As you can see in the above diagram, a majority of his shot attempts this year came from in the high-danger slot areas. Something that my colleague Derek Neumeier observed in his viewings of McTavish.
“There aren’t many players in this draft class who are more dangerous from the opposing goalie’s doorstep than he is, as he just has that knack for squeaking pucks through when there isn’t a lot of room to work with,” Neumeier said.
On the above goal, McTavish grabs the puck at the side of the net and immediately takes it to the front of the net. With no Latvian skaters around, he has the goalie at his mercy and beats him with a low shot from the slot area.
His ability to generate shot attempts from the high-quality areas coupled with the power and accuracy he possesses in his shot makes McTavish one of the more dangerous goal scorers in the entire 2021 draft class.
Skating has become one of the most important tools a prospect can possess, with speed and agility becoming more prevalent every year the slower players can struggle to survive.
If a player doesn’t have that explosive speed they need to make up for it in other ways, McTavish uses his edgework and his agility to makeup for the lack of speed. My colleague Dylan Galloway pointed how he uses his edges and agility to help him carry the puck.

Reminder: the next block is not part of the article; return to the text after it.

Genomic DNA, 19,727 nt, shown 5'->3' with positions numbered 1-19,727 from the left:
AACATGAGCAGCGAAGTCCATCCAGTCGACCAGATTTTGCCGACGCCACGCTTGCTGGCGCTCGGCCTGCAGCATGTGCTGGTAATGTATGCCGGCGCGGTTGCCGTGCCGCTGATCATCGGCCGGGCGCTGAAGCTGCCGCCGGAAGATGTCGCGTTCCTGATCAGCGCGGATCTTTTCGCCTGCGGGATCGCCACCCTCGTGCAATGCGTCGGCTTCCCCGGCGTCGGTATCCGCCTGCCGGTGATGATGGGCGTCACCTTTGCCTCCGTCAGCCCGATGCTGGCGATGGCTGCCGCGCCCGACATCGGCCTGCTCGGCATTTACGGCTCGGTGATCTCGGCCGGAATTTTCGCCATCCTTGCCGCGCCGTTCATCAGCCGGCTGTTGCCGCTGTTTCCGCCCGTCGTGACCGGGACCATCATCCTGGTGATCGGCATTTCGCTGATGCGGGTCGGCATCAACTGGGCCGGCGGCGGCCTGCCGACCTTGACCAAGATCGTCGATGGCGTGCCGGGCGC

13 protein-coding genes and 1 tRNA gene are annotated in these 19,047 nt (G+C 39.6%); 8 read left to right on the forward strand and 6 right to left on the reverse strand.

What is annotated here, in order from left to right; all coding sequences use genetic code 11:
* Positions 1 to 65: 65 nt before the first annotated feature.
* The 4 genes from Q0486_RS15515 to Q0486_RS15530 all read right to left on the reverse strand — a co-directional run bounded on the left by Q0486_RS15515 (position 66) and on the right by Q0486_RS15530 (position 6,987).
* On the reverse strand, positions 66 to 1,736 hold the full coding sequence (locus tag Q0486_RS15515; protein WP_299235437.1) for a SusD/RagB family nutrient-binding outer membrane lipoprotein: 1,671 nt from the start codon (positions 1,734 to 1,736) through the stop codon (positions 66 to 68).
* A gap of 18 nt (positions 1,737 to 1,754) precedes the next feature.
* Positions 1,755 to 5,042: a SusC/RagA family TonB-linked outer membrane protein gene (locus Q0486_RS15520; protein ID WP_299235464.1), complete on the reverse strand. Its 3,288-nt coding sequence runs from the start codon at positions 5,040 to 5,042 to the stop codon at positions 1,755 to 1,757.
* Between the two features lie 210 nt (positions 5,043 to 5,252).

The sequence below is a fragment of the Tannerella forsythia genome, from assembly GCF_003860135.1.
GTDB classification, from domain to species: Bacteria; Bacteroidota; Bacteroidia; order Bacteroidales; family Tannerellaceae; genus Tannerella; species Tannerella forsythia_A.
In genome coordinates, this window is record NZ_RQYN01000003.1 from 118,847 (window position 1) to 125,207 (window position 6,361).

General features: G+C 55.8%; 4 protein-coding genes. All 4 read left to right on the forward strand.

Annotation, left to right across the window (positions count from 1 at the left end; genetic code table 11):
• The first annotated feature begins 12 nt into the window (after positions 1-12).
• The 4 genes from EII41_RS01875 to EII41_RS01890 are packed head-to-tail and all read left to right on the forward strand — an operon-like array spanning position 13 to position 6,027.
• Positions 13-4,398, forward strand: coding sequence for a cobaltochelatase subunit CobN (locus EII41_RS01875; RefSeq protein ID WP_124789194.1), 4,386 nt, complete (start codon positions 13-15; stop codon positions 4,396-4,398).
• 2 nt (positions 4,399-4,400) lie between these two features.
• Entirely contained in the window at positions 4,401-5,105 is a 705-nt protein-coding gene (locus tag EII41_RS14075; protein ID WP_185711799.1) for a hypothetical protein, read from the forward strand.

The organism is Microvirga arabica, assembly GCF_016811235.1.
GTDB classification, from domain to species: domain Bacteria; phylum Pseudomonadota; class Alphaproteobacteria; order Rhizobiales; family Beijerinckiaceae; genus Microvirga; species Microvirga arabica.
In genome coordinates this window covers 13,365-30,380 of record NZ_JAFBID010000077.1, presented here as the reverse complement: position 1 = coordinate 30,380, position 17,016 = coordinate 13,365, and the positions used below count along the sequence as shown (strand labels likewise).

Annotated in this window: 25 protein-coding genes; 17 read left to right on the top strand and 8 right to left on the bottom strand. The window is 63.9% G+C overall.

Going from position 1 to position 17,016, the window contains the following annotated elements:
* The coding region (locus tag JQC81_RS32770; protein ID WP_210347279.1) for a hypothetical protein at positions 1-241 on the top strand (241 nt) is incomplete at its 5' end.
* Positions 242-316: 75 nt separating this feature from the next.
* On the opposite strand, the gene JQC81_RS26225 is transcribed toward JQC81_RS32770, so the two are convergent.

“Though his forward skating is average, McTavish makes up for it with his good edgework and agility with the puck,” Galloway said.
As you can see on this goal against Belarus, McTavish does not have the speed to simply fly past the defenders. Instead, he uses his edgework and his agility with the puck on his stick to gain the zone and beat the defender before firing a shot past the goalie.
Displays like the one above show how McTavish is able to have strong skating skills even without having the top-end speed that most people link to being a strong skater.
Strength/Compete in 50-50 battles
Compete can be thrown around as a generic term when a player works hard in every situation, but it can be difficult to measure. I find using a player’s success in 50-50 battles is generally a good way to measure their compete level, although it is by no means the only way.